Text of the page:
February 1, 1998

6 Min Read
Records Management and Storage

Records Management and Storage

A Perspective for 1998 and Beyond

By Cary McGovern

The second installation of this two-part column will lookat what forces are driving records management and records storageand how technology will affect traditional forms of recordsmanagement. It will also discuss the players in the marketplace:the experts, the suppliers and the market-share leaders.Recordsmanagement and its essential partner, records storage, arechanging. Understanding these changes and their fundamentalnature will help you drive your records management and storagebusiness forward.

Leading Software
Suppliers for the
Commercial Records
Center Industry

Andrews Software Inc.
One Andrews Circle
Beckville, OH 44141
(800) 807-2093
(216) 838-8781

O'Neil Software Inc.
8 Mason
Irvine, CA 92718
(714) 458-1234

There are several important factors at work today in recordsmanagement and records storage:

Technological Factors

  • Faster and Cheaper Processors

  • Lower Cost Electronic-Storage Media

  • Distributed Computing

  • Increased PC Literacy

Let's take some time to discuss these factors. Until recently,the processing speed and the cost of storing electronicmedia--such as CD-ROM, tape, optical disks and otherhardware--was prohibitive to support the paper-less office.Today, powerful computing capabilities are available to anycompany or individual. Along with that, electronic-media storagedensity has increased exponentially. The advent of the CD-ROM andits newly released cousin DVD-ROM, allows fast, cheap storagewith immediate access. Portability and the ability to connectaround the world via the Internet allows anyone access tocomputing anywhere, anytime. Our children and grandchildren willbecome computer literate while they attend grade school, and somewill achieve literacy even before they reach school age. The fearand intimidation of computers will be nonexistent in thesegenerations. Along with this sociological change will be atendency to utilize computers as tools more so than we rely onpaper.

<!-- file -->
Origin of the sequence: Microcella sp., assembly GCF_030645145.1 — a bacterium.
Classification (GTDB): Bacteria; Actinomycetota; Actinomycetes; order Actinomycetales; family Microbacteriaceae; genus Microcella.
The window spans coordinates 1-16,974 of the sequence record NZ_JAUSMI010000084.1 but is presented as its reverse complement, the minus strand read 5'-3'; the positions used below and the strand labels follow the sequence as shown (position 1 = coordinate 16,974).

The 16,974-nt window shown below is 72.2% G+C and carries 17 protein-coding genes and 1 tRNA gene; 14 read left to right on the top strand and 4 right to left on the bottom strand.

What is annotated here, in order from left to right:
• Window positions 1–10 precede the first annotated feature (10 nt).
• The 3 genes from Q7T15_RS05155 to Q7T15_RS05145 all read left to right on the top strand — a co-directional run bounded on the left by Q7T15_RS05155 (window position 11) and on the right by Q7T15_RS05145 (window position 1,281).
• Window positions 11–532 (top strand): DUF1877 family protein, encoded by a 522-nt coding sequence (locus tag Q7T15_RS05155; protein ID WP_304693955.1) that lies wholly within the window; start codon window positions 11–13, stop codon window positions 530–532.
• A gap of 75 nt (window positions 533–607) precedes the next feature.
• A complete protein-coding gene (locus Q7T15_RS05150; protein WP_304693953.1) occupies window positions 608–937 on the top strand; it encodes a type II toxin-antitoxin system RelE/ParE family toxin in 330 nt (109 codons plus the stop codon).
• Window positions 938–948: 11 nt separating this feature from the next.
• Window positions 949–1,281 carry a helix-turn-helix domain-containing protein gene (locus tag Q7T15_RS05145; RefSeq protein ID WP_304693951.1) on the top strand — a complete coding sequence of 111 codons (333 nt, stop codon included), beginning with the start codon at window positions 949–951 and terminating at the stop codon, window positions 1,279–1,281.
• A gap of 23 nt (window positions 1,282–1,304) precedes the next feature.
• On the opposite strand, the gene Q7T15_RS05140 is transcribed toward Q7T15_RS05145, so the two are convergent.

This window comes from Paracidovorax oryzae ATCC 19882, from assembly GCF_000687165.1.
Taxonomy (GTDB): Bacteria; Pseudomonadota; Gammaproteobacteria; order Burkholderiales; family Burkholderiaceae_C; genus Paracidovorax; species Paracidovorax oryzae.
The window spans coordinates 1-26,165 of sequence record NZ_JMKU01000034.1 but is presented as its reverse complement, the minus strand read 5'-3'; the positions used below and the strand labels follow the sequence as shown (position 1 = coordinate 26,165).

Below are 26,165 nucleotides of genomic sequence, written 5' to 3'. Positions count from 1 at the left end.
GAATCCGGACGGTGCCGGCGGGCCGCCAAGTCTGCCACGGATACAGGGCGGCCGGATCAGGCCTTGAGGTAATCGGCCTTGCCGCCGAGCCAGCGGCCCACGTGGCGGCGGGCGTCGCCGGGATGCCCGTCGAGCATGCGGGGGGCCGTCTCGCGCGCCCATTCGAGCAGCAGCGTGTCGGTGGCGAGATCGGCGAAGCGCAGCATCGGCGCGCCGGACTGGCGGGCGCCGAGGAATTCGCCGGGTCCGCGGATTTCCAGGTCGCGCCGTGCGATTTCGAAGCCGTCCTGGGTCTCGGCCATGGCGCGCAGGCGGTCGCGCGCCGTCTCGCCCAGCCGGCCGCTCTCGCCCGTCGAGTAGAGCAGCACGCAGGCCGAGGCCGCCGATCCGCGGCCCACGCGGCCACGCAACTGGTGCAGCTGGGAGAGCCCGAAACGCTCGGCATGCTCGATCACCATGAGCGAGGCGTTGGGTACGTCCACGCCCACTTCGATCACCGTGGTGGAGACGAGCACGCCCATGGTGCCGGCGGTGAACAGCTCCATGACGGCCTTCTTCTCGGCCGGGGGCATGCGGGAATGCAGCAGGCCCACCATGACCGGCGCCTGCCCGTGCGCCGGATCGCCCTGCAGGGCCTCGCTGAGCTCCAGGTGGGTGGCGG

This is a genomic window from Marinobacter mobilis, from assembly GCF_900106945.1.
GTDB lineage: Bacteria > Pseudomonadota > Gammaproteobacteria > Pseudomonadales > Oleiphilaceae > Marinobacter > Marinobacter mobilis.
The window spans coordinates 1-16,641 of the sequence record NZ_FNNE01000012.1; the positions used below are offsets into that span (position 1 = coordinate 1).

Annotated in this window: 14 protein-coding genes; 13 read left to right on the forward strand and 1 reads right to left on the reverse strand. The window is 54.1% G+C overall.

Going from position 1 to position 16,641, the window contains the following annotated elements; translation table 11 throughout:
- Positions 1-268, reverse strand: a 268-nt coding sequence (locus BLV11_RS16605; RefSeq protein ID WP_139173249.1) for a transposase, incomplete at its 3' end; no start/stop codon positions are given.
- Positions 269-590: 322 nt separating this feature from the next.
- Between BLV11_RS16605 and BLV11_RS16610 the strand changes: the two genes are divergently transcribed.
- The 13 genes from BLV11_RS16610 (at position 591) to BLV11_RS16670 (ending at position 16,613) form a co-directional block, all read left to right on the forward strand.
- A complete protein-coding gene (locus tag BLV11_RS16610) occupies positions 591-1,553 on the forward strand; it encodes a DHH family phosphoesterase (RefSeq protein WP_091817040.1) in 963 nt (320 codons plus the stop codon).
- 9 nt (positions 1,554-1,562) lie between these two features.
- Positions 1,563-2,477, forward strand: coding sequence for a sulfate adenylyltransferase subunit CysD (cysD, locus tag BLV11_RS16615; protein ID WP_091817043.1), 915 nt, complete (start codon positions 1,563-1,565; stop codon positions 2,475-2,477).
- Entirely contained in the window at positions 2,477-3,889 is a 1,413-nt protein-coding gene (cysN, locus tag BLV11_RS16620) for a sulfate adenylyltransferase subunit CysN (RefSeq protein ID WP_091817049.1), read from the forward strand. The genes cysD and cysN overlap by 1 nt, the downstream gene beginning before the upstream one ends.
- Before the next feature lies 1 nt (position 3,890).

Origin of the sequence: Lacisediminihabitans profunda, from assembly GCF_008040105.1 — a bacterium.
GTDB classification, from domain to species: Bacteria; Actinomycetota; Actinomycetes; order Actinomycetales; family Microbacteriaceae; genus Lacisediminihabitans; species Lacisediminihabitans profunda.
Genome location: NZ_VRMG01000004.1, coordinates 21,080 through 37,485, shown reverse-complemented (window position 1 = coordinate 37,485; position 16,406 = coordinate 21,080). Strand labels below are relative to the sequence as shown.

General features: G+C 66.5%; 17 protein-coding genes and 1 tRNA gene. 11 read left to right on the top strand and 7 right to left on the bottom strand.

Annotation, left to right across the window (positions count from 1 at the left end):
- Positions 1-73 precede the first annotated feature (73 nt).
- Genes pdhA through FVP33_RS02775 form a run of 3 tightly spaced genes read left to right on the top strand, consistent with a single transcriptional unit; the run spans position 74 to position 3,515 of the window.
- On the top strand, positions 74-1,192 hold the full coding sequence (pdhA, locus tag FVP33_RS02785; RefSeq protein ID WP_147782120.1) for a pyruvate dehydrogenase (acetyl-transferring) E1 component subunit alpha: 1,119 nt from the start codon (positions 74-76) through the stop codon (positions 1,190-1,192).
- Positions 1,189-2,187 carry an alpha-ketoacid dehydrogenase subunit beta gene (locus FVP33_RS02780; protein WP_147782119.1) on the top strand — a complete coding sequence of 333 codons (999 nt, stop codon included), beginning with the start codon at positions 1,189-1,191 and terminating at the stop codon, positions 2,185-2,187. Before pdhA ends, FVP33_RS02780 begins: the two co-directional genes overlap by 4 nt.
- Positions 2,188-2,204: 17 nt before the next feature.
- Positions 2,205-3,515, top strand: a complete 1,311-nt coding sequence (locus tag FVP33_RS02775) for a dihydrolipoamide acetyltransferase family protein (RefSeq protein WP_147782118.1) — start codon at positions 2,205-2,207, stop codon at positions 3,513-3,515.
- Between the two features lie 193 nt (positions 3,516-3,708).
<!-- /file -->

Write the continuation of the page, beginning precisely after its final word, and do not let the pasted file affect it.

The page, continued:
If this sounds a bit ominous for the records-storage business,you may be surprised. Today and for the foreseeable future,output volume of the printed page continues to grow. Despite theincrease in computer output electronic files, paper output hasgrown, as well. There is great confusion in the marketplace.Sociological, legal and cost factors are conflicting for thisgeneration. As government and business contend with the change,paper records will continue to grow in volume but shrink as apercentage of the whole. As the volume of electronic recordsincreases, new opportunities will be created for those in therecords management and storage business. New services with lesslabor and perhaps higher margins will emerge.

Marketplace Factors

  • Outsourcing and Reengineering

  • Commercial Records Center Maturity and Consolidation

  • A Litigious Society

More and more companies are outsourcing non-core businessfunctions to companies that specialize in support services, suchas records management. In addition to outsourcing, many largebusinesses are also looking to reengineer their record-keepingmethods.

Commercial records centers grew up in the 1980s. The1990sproved to mature the marketplace with consolidation on thehorizon during the first half of the decade. Today in 1998, twomajor players, Pierce-Lehey and Iron Mountain, have risen to bepredominant forces in the commercial records center industry.Each of these has offices throughout the United States and isactively buying affiliates. This consolidation opens a new marketfor start-up operations in each community where consolidationoccurs. Although many large corporations have national contractswith the "big boys," regional and local companies maynot like doing business with someone from"out-of-town." So with this consolidation comes newopportunity for you.

America, in the last decade of the 20th Century, has become alitigious society. Business records are at the heart oflitigation. Remember, records management is a requirement, not achoice. Businesses are constantly looking for ways to save moneyin their record-keeping programs. Offering innovative recordsmanagement and storage services to the marketplace will certainlylead to added profits and market share.

Experts, suppliers and professional assistance in themarketplace are available to help you build yourrecords-management and storage business. Let's take a few momentsto discuss them.